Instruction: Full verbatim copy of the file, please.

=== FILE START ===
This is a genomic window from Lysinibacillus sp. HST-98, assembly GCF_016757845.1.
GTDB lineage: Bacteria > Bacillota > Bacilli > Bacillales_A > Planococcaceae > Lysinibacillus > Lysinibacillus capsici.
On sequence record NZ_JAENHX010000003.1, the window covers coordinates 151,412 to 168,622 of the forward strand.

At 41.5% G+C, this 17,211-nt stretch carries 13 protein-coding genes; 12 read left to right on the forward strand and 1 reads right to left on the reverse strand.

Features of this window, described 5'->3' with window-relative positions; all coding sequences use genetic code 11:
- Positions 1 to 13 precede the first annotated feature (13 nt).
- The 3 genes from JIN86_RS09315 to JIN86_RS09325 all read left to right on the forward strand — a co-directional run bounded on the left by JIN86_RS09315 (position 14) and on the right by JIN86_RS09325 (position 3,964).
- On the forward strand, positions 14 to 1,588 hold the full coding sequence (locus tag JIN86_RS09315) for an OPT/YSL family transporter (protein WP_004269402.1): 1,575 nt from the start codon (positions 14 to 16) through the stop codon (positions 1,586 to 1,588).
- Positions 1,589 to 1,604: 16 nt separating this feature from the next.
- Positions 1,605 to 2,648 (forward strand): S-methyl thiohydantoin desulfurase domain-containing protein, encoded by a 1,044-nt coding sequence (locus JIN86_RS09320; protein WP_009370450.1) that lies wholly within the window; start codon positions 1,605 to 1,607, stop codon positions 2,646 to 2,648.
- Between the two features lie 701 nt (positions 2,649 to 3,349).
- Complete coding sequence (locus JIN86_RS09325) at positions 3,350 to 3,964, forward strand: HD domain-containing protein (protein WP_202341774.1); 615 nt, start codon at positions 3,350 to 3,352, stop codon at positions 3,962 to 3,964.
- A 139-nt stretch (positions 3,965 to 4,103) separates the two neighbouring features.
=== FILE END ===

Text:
This is a genomic window from Lysinibacillus sp. HST-98, assembly GCF_016757845.1.
GTDB lineage: Bacteria > Bacillota > Bacilli > Bacillales_A > Planococcaceae > Lysinibacillus > Lysinibacillus capsici.
On sequence record NZ_JAENHX010000003.1, the window covers coordinates 151,412 to 168,622 of the forward strand.

At 41.5% G+C, this 17,211-nt stretch carries 13 protein-coding genes; 12 read left to right on the forward strand and 1 reads right to left on the reverse strand.

Features of this window, described 5'->3' with window-relative positions; all coding sequences use genetic code 11:
- Positions 1 to 13 precede the first annotated feature (13 nt).
- The 3 genes from JIN86_RS09315 to JIN86_RS09325 all read left to right on the forward strand — a co-directional run bounded on the left by JIN86_RS09315 (position 14) and on the right by JIN86_RS09325 (position 3,964).
- On the forward strand, positions 14 to 1,588 hold the full coding sequence (locus tag JIN86_RS09315) for an OPT/YSL family transporter (protein WP_004269402.1): 1,575 nt from the start codon (positions 14 to 16) through the stop codon (positions 1,586 to 1,588).
- Positions 1,589 to 1,604: 16 nt separating this feature from the next.
- Positions 1,605 to 2,648 (forward strand): S-methyl thiohydantoin desulfurase domain-containing protein, encoded by a 1,044-nt coding sequence (locus JIN86_RS09320; protein WP_009370450.1) that lies wholly within the window; start codon positions 1,605 to 1,607, stop codon positions 2,646 to 2,648.
- Between the two features lie 701 nt (positions 2,649 to 3,349).
- Complete coding sequence (locus JIN86_RS09325) at positions 3,350 to 3,964, forward strand: HD domain-containing protein (protein WP_202341774.1); 615 nt, start codon at positions 3,350 to 3,352, stop codon at positions 3,962 to 3,964.
- A 139-nt stretch (positions 3,965 to 4,103) separates the two neighbouring features.